On the flip side, a team like the Colts or the Eagles has been so successful with its draft strategy over the last few years because they have drafted for the following year or drafted a guy not intended to contribute right away, but to be a starter a year or two after being picked. I think this is the right attitude to have. If you have an immediate hole at left tackle, or safety, or wide receiver, teams need to look to try to bring in a veteran and let their draft picks learn a bit.
Look at the Washington Redskins over the last few years. They have had a tremendous hole at wide receiver. But instead of competing for the top free agents or being active in the trade market to get a proven player like a Brandon Marshall or an Anquan Boldin they have wasted pick after pick on young wide receiver. Not only have they not filled that hole but also their offense has gotten worse and worse because they were relying on these young pups.
Also, I think some teams pass over much more talented players because they are trying to immediately address a need with a rookie. If you are in the Top 10, OK, you kind of have your hands tied because of the money involved. But as you get into the middle and the end of Round 1 I am more of a fan of being proactive or trying to take the best player available than by tricking yourself into thinking that every year the No. 21 pick is going to be a starter right away.
So my next Draft DON’T is that you don’t go into each first round thinking you’re going to plug a hole right away. Because more times than not your team is worse off at that position the following year than it was before you brought in your top pick. Try to draft this year’s players for next season. Occasionally you will grab a guy that comes right in and is too good to keep off the field. But those guys are more rare than you think. Any young player is going to be better with some seasoning. And when they get thrown into the fire is when, like with the quarterbacks, the “bust rate” increases. So DON’T think you’re getting next fall’s starters, get next year’s. Draft for depth, and use free agency to try to fill immediate needs.
8. Unless you’re talking offensive linemen or corners, don’t take someone from the Big Ten.
You didn’t think I would write a draft story and miss out on an opportunity to rag on the Big Ten, did you?
Over the last 15 years there have been 83 players from the Big Ten drafted in the first round. Now, if you’re looking for offensive linemen and you have one from the Big Ten in your sights draft him and don’t even think twice. The Big Ten has produced a group of studs (Orlando Pace, Steve Hutchinson, Nick Mangold, Jake Long), a group of solid, reliable players (Jeff Hartings, Jeff Backus, Ross Verba, Robert Gallery and Levi Brown), and just two busts (Chris McIntosh, Aaron Gibson).
They have also been able to produce a plethora of exceptional cornerbacks (Ty Law, Shawn Springs, Charles Woodson, Antoine Winfield, Nate Clements) and some very good ones (Chris Gamble, Leon Hall) with just one bust (Ahmed Plummer) and one up-and-comer (Vontae Davis).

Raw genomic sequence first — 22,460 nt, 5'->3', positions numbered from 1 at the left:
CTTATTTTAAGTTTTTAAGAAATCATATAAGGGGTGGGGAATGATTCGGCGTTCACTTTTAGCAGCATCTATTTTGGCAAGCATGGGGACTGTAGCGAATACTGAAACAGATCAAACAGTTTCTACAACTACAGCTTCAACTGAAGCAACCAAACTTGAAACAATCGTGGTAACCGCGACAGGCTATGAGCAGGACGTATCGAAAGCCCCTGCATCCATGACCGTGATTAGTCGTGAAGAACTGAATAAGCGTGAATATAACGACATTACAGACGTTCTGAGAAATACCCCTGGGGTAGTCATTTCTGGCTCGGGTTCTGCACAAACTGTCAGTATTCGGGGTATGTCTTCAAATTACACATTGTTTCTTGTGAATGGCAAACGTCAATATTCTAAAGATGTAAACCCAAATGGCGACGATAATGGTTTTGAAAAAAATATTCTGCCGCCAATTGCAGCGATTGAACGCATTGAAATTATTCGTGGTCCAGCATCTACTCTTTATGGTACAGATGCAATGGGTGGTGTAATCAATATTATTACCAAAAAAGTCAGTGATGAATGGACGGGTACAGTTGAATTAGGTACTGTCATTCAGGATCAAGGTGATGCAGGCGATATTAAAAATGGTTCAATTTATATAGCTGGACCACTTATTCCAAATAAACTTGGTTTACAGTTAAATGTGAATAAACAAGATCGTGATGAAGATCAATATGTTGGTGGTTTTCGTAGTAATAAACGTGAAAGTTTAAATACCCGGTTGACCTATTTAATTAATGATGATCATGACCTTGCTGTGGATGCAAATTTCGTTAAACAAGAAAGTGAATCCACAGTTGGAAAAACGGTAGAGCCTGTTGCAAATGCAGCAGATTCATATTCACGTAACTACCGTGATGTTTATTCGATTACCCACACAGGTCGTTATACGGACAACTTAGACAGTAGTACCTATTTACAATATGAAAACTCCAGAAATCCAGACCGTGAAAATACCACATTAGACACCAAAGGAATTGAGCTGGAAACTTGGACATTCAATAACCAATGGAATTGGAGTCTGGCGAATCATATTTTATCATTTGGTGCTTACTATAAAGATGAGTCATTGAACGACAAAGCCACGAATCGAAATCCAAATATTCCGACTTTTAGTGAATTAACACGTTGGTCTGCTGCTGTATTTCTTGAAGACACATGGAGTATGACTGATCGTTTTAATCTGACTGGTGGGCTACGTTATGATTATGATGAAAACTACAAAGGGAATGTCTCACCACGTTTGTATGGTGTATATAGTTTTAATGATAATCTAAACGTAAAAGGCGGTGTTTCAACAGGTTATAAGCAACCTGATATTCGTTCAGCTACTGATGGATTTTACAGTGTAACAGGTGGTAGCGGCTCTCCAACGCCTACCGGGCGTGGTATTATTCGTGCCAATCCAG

So if you need an offensive lineman or a corner, you should feel pretty confident going with the Big Ten. Anything else, stay as far away from these guys as you can.
If we kick out last year’s crop (too early to tell) that leaves 79 players in 14 years. Those initial two positions (OL, CB) make up a quarter of the draftees. And 16 of the 19 guys at those positions were either very solid (seven) or elite (nine). That’s a damn fine success ratio.
But the other 60 dudes, not so much.
Of the other 60 players at all other positions there were 31 just flat-out busts (think Ron Dayne, Andy Katzenmoyer, Charles Rogers, Curtis Enis, etc.). After that there were 20 other just solid, nondescript pros (Kyle Brady, Michael Bennett, Kevin Hardy, etc.). That leaves just nine other players (Kerry Collins, Larry Johnson, Terry Glenn, Lavar Arrington, Julian Peterson, Dallas Clark, Will Smith, Braylon Edwards and Santonio Holmes) from the Big Ten that could be considered elite. In my opinion that’s just not a good enough ratio to make it worth taking a risk on someone from Middle Earth.
And recently it seems like there has been a disproportionate amount of busts or weak returns from this conference. Vernon Gholston, Anthony Spencer, Ted Ginn Jr., Bobby Carpenter and Tamba Hali have been weak out of the draft from 2006-2008. Rashard Mendenhall, Donte Whitner and Dustin Keller haven’t exactly overwhelmed. And if we’re talking about non-OL and non-CB picks we’re looking at well over half (eight of 12) of the picks in that three-year frame that have been either worthless or at least not up to the level you would expect from a first rounder.
So our final – and admittedly maybe our one of our weaker – NFL Draft DON’T is that unless you’re looking for a stud lineman or a starting corner you probably DON’T want to mess with guys from the Big Ten.
So if your team lands Iowa’s Bryan Bulaga you are allowed to fist bump. If they end up with Jared Odrick or Brandon Graham well, um, my advice to you if you wanted to run out and get a jersey would be simple:
“Don’t do it man.”